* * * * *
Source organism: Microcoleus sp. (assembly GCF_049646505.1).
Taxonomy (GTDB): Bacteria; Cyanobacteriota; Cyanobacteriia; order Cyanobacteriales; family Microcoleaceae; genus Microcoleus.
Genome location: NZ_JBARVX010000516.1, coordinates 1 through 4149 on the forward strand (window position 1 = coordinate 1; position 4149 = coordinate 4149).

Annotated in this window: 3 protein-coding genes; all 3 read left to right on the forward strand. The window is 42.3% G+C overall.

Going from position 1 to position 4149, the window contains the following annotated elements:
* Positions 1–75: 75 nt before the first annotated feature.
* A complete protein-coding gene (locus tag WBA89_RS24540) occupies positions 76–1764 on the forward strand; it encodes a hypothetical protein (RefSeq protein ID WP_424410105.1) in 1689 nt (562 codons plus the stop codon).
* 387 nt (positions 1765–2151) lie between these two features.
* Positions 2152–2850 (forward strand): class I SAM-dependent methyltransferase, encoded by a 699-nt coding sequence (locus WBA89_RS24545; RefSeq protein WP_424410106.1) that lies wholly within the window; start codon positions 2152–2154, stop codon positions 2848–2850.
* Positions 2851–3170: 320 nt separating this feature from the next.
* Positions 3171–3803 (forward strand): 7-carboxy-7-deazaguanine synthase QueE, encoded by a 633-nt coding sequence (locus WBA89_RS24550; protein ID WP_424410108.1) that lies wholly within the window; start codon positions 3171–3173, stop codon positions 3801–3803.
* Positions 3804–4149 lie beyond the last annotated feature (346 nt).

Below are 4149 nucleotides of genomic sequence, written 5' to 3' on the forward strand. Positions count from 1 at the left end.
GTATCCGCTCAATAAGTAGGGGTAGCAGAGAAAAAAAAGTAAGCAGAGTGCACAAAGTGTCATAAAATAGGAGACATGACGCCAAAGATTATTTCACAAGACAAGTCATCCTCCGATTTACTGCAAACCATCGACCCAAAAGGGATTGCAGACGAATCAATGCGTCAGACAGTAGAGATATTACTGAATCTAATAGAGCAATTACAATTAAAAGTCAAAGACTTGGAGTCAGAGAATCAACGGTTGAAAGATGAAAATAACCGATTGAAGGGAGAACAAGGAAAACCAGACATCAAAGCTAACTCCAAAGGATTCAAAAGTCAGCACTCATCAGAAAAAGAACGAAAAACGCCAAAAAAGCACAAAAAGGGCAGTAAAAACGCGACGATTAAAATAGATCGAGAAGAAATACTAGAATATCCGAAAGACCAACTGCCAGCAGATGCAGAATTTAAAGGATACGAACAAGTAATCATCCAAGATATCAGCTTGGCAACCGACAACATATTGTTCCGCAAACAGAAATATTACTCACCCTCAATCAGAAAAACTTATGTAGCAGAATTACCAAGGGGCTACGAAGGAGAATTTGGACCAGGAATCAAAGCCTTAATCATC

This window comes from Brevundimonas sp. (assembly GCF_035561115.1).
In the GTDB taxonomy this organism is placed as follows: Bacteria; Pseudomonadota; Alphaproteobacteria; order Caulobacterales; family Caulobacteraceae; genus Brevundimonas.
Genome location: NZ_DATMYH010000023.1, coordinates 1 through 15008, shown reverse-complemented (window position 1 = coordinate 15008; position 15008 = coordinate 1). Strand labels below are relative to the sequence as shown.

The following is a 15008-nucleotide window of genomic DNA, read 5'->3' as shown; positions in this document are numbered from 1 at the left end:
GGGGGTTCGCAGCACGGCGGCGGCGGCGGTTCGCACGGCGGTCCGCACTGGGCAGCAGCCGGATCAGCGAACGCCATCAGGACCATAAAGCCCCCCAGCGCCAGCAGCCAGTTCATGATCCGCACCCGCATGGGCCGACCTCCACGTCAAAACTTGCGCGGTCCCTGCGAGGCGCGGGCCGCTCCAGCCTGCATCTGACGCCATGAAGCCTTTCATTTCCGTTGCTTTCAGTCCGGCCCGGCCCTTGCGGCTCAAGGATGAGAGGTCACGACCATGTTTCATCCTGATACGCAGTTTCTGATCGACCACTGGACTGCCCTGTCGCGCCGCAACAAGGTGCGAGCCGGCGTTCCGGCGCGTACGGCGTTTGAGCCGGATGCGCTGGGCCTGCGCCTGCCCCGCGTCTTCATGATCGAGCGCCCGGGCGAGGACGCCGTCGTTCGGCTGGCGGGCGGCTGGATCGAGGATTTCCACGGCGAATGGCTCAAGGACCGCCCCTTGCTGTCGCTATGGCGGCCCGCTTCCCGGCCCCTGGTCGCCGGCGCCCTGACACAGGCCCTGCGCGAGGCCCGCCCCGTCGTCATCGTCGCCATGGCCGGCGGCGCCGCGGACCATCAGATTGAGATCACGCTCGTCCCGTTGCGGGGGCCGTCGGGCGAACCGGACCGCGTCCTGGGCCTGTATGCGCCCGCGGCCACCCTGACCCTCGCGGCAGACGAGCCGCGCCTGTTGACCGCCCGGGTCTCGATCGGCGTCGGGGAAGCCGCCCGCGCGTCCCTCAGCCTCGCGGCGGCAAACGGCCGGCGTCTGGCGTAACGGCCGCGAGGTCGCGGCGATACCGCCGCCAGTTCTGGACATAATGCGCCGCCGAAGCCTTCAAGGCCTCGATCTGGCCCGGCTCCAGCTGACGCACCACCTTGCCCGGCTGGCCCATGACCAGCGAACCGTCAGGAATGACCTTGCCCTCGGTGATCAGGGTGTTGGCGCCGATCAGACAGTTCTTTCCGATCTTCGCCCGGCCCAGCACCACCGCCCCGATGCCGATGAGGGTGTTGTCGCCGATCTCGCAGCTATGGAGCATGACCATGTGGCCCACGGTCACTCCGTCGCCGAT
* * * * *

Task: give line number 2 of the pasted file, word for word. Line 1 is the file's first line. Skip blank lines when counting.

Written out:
Taxonomy (GTDB): Bacteria; Cyanobacteriota; Cyanobacteriia; order Cyanobacteriales; family Microcoleaceae; genus Microcoleus.